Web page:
Peri, from one of the four stories of Thomas Moore’s Lalla Rookh collection, is a figure of Persian mythology who—thanks to some never explicitly mentioned all-too-saucy behavior—finds herself with Paradise lost, trying desperately to regain favor with the powers of the Garden of Eden. Life-loving yet repentant, earnest and perhaps naïve, it seems to fit Sally Matthews like a glove. Matthews, a supreme actress capable and willing to participate in any romp, exudes extreme tastefulness and grace, almost modest and yet subversively awesome. Next to her natural understatement and a very clever black dress even the stylishly donned-up Kožená—a Grande Dame between two lovely girls—was reduced visually to a supporting role.


With appropriate vibrato, pronounced but never allowed to roam free, her strong, deep, almost throaty soprano was put to simply exquisite use, assuming one likes a sound that is not at all round or creamy but also devoid of harsh edges . Thus she sings Peri seemingly straight down the middle, lovely, light, and clean, innocent… except only on the surface. Matthews lets on with more than a fair share of subtle signs that the still waters of her Peri run deep, that she hasn’t been denied paradise for nothing. All the way down to how she colors her vowels we are afforded suggestions of depth and delightful depravity. The final scene with her and the magnificent BR Chorus—“Freud, ewge Freude, mein Werk ist getan…”—was the spectacle that Schumann had aimed for—a true treat for all who stayed awake.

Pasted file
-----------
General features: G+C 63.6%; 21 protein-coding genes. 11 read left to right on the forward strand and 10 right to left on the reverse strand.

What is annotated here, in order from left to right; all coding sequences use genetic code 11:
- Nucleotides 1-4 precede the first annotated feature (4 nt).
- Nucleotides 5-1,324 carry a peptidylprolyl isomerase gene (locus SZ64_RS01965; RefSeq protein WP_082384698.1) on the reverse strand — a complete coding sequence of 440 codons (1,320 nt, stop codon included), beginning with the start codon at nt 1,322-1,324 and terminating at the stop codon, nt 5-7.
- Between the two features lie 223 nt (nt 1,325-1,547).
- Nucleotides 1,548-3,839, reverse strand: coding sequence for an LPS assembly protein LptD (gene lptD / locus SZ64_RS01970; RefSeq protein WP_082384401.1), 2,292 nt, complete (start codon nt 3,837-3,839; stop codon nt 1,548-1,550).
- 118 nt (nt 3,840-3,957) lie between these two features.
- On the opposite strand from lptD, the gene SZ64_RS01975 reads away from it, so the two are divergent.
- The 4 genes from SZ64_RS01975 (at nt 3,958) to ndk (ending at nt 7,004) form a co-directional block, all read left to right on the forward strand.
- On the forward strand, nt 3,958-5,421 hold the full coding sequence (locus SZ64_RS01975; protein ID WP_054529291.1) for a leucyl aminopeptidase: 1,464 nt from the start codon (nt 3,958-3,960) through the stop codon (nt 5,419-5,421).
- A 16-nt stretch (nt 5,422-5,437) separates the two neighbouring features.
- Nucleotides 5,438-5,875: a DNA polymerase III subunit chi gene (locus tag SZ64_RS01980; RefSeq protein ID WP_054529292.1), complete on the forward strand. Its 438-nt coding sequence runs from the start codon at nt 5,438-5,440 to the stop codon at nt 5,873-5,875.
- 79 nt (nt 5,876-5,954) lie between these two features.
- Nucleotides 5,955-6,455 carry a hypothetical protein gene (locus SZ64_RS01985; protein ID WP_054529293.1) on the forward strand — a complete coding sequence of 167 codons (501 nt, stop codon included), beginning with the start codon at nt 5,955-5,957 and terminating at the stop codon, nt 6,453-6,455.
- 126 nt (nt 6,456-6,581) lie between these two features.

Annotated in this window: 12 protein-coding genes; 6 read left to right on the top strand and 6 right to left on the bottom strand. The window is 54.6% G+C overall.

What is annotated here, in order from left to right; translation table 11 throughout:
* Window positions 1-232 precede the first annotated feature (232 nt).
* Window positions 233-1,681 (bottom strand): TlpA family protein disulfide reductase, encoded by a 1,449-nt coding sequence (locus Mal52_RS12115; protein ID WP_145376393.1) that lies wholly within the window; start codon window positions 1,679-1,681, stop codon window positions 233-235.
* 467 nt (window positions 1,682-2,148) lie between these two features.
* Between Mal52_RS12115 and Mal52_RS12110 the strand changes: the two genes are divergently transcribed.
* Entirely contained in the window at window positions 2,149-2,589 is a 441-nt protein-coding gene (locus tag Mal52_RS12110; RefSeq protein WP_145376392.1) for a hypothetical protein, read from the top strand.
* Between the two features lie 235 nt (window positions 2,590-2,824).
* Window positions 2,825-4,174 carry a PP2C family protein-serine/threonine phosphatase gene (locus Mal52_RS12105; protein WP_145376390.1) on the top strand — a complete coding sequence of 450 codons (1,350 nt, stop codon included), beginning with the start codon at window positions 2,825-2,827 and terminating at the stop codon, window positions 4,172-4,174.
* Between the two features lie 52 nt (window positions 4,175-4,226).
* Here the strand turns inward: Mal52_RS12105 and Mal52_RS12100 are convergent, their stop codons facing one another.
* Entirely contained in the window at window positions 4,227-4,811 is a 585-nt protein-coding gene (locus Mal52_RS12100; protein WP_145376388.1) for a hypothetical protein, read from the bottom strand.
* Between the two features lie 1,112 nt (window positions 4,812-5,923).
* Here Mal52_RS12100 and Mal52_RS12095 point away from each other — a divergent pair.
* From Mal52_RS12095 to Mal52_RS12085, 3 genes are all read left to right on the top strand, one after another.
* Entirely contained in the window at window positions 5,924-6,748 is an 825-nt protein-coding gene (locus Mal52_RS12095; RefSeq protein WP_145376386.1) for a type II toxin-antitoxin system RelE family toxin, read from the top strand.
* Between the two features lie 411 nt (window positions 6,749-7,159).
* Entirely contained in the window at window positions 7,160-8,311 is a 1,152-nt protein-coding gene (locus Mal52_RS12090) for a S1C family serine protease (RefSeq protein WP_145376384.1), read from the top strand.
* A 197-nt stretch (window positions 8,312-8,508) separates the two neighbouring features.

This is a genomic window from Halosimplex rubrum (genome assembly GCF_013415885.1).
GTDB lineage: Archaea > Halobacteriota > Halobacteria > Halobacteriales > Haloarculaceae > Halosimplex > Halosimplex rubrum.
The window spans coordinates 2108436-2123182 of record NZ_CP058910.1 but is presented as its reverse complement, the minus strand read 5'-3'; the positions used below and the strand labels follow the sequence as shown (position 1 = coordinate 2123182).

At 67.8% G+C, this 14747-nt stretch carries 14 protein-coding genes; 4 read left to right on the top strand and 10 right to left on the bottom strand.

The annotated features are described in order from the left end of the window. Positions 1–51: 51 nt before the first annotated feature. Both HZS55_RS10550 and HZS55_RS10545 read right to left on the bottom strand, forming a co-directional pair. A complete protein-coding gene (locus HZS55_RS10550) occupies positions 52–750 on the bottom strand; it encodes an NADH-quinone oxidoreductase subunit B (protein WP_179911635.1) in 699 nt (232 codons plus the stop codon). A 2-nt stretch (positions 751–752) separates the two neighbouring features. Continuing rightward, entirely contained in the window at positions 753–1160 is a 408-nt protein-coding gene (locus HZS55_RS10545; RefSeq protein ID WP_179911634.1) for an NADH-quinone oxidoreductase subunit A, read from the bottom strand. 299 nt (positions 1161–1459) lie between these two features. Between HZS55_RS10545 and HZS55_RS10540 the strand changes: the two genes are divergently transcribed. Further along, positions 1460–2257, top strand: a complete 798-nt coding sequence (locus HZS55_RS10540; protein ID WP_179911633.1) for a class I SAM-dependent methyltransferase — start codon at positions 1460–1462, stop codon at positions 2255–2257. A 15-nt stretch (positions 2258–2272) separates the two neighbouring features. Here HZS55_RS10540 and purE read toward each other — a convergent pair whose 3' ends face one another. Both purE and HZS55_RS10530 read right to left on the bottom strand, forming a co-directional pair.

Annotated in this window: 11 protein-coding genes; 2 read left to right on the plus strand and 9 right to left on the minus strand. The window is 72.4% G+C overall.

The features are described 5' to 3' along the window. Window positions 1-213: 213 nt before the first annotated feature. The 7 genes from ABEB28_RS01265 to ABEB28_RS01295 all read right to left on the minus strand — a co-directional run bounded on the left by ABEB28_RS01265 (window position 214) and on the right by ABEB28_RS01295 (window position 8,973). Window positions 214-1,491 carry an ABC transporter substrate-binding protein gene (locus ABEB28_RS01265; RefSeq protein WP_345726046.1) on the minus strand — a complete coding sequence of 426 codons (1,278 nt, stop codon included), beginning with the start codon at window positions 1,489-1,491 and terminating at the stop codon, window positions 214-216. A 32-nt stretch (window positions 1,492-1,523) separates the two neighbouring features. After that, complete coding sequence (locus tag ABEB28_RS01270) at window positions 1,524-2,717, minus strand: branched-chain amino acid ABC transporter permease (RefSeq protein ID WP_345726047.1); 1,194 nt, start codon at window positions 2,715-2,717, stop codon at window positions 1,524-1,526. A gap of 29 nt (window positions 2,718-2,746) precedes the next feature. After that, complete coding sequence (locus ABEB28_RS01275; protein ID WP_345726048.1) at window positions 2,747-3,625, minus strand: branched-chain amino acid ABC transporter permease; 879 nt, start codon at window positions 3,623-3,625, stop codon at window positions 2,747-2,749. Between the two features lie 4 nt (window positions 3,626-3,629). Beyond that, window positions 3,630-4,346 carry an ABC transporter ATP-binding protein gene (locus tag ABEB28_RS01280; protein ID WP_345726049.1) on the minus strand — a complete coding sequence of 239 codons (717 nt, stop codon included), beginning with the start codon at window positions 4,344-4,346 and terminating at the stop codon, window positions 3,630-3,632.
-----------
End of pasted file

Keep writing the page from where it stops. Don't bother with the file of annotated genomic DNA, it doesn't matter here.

If this evening didn’t turn out a pean to Schumann, at least it was one to Matthews.


22.10.10